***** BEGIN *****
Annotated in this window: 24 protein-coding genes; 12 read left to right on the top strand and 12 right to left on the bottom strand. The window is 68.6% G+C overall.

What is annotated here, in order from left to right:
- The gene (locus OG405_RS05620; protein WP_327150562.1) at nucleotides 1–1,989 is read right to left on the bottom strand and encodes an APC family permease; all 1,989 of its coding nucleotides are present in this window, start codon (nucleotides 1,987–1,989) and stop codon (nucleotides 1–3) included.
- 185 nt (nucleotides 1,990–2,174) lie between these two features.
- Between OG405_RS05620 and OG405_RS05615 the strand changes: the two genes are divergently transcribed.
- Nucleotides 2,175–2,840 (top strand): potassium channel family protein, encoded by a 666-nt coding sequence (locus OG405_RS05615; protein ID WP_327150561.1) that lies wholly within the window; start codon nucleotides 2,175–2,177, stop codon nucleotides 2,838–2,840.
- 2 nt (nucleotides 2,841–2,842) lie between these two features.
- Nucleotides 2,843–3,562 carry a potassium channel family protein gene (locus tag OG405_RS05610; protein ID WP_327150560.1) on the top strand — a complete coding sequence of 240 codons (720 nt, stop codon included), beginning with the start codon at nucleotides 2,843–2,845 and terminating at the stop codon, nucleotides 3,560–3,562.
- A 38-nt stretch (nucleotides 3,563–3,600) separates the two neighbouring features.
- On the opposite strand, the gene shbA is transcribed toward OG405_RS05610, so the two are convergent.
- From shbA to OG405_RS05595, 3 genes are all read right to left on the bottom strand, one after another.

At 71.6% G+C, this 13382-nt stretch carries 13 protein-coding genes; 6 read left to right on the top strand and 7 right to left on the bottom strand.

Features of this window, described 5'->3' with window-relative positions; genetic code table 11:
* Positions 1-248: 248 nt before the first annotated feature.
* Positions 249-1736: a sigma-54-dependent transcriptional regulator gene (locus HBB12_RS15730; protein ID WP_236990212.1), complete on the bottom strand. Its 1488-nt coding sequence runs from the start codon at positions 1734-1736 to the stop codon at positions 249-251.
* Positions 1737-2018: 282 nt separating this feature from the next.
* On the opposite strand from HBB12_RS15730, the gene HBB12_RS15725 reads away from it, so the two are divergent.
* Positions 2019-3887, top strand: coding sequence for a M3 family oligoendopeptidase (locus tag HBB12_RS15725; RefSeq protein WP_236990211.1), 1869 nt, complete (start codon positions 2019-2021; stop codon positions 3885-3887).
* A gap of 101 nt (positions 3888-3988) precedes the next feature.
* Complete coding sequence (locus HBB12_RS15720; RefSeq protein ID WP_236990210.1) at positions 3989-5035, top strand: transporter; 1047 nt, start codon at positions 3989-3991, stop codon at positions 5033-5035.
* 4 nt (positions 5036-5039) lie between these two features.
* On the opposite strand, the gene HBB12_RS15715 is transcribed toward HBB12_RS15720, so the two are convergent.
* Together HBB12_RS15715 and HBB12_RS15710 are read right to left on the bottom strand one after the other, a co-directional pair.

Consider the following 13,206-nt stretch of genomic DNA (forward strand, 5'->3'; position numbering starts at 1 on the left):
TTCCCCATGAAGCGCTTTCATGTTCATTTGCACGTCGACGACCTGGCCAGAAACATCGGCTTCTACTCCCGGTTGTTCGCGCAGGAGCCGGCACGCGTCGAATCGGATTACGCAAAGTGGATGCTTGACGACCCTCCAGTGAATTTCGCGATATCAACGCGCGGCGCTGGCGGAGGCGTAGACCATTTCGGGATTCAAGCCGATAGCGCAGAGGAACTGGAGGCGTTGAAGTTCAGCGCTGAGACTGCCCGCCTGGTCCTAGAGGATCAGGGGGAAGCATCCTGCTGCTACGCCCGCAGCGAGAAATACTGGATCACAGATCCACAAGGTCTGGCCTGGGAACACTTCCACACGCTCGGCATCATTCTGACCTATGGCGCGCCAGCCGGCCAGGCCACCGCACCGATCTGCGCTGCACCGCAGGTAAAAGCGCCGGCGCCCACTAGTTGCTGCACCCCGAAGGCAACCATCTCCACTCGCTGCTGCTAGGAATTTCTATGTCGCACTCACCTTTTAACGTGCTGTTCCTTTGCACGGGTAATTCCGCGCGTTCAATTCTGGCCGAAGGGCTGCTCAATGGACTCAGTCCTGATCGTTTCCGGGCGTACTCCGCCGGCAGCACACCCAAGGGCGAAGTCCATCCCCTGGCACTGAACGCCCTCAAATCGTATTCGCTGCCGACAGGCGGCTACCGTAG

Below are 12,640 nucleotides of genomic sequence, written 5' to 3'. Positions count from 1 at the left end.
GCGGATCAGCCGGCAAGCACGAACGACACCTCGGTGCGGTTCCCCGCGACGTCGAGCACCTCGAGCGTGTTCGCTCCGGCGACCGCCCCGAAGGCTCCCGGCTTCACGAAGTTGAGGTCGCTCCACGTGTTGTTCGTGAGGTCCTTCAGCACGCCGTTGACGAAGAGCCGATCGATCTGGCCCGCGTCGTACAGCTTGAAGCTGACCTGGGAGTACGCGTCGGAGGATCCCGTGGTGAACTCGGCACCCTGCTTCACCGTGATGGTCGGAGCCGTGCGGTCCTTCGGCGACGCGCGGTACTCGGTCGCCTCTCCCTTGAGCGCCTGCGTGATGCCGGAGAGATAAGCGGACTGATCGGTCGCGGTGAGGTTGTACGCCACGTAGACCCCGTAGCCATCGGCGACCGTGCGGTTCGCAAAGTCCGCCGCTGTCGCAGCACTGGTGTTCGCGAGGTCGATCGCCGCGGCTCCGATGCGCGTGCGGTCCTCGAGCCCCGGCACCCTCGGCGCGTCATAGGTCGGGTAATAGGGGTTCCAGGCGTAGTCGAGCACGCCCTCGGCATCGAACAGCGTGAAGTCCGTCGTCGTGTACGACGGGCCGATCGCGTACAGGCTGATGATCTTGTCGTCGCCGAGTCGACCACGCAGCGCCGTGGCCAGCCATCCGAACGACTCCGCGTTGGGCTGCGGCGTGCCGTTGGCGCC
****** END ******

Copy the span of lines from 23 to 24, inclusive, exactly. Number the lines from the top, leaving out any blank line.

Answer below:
* Together HBB12_RS15715 and HBB12_RS15710 are read right to left on the bottom strand one after the other, a co-directional pair.

Consider the following 13,206-nt stretch of genomic DNA (forward strand, 5'->3'; position numbering starts at 1 on the left):